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Movie Review: Buck

Movie Review: Buck

February 17, 2012, 3:27 pm Andiee Paviour whomagazine

This is a man you instinctively trust, and director Meehl’s glowing affirmation of him is echoed by everyone he has touched through his understanding and skill, writes Andiee Paviour

Movies
Rating:

DOCUMENTARY; PG, 1hr 28min

DIRECTED BY: Cindy Meehl

When Dan M. Brannaman says “horses are my life” in his reflective western drawl, you’d better believe he means it. A real-deal horse whisperer, “Buck” Brannaman has an uncanny way with touchy steeds, which is why he criss-crosses the US for nine months each year, running horse clinics for endlessly fascinated followers.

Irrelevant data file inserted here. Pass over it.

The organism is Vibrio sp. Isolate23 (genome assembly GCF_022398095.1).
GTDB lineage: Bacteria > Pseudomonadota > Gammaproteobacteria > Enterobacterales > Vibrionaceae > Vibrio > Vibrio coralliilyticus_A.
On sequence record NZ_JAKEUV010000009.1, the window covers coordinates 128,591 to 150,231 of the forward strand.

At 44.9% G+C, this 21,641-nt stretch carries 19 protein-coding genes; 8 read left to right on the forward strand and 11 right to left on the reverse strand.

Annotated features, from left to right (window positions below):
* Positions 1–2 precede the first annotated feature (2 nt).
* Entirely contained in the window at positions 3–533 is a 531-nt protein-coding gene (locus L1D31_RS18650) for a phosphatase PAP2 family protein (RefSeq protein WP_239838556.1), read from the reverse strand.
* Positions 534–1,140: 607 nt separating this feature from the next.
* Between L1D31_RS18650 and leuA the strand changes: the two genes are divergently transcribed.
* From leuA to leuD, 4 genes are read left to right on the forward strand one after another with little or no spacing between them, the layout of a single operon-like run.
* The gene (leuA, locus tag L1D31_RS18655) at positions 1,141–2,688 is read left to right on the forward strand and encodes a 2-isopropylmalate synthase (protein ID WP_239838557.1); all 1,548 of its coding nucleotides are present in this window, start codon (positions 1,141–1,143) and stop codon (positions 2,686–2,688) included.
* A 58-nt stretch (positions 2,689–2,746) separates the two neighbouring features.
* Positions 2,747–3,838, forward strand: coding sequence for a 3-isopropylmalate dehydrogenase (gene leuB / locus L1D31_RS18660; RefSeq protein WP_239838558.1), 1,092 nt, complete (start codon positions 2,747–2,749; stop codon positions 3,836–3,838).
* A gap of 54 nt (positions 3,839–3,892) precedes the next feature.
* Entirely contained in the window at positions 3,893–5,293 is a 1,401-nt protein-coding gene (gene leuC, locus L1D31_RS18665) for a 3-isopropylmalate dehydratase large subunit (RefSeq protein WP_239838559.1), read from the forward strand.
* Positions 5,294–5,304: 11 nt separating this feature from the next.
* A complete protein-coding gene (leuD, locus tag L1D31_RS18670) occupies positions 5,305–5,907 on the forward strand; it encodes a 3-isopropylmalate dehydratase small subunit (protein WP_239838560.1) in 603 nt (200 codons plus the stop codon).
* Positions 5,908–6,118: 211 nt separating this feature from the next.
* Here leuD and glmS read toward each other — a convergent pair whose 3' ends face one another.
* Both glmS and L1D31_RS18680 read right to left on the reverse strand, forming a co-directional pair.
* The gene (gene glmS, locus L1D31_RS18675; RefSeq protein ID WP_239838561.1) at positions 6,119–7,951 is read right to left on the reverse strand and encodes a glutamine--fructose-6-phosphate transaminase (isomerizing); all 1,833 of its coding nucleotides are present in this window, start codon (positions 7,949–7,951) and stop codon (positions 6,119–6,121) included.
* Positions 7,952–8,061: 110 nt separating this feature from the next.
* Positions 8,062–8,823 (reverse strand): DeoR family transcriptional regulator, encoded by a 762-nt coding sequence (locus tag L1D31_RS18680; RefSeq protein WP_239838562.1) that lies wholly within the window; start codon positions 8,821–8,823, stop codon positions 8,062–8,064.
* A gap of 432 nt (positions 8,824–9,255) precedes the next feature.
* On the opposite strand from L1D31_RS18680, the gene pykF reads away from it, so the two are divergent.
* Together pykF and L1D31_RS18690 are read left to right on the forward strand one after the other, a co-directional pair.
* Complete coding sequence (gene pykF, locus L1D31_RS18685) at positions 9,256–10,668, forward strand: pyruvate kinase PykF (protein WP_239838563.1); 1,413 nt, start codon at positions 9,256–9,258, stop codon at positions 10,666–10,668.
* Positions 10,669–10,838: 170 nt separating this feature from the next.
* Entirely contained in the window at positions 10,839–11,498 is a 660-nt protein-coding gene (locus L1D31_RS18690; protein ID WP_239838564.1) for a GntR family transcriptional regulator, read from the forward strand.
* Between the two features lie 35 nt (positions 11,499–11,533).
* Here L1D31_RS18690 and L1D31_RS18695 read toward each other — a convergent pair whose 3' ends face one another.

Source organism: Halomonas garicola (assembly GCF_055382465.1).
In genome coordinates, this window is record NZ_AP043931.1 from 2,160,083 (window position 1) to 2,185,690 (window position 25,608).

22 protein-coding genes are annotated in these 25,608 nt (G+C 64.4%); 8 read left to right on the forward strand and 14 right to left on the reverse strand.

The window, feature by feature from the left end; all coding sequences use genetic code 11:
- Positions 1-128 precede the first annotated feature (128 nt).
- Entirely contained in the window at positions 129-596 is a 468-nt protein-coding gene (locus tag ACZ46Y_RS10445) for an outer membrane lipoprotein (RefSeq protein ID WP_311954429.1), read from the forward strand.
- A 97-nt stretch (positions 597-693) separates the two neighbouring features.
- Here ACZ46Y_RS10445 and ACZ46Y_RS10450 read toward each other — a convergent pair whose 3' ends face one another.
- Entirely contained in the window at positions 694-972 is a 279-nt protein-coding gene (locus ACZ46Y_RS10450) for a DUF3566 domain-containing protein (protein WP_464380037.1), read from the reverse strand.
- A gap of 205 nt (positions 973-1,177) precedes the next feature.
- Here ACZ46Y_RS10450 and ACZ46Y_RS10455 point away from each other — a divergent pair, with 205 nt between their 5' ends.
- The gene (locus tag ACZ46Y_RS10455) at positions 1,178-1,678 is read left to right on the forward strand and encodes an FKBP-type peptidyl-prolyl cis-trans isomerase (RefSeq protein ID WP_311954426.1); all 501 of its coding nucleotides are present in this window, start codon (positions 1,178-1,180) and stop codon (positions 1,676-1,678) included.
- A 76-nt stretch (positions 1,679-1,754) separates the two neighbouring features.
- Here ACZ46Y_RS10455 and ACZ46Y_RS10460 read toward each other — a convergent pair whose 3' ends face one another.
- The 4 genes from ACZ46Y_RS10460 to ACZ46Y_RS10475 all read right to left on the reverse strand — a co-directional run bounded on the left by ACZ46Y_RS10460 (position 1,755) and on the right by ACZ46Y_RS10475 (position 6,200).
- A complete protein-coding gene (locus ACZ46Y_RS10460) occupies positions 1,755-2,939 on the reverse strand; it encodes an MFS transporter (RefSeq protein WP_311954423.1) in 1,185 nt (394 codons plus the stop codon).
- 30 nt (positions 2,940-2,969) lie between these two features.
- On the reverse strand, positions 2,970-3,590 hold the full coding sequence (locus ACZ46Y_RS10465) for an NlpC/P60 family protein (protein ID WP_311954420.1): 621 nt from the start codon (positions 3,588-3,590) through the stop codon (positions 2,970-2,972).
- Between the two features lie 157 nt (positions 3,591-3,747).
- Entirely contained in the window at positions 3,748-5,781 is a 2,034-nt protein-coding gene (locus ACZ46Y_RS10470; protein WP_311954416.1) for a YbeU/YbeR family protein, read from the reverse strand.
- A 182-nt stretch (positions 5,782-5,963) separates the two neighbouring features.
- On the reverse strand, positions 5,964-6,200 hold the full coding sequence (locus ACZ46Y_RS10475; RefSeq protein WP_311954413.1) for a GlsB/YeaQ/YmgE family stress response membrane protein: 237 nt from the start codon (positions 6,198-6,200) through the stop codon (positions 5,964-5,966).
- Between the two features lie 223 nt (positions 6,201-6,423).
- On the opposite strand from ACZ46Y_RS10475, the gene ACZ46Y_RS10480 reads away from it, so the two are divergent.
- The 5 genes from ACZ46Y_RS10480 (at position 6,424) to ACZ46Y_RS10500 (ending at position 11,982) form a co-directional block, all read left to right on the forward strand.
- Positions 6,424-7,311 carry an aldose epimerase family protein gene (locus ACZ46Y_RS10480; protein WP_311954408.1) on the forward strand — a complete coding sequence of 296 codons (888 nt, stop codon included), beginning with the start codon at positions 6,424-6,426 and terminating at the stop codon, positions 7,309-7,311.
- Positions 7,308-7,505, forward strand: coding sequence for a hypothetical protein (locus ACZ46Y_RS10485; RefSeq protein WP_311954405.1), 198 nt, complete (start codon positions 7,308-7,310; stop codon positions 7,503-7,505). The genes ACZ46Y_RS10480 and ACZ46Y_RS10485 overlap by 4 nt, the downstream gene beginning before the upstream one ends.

Buck’s empathy with the animals is hard won: having grown up with an abusive father, he understands suffering and fear. He also grew up a cowboy, trick roping at age 3, and his riding style—at one with the horse at every moment—is balletic grace. (The 50-year-old looks the cowboy part, as well, with the weathered face, the hat, the chaps and the bandy-legged, rangy stroll.)

This is a man you instinctively trust, and director Meehl’s glowing affirmation of him is echoed by everyone he has touched through his understanding and skill, The Horse Whisperer director Robert Redford included. What they all have learned, which Meehl’s eloquent portrayal fondly emphasises, is that Buck’s paradoxically elemental and profound work is as much about the people who ride them as the horses themselves.

Andiee's Rating: ****

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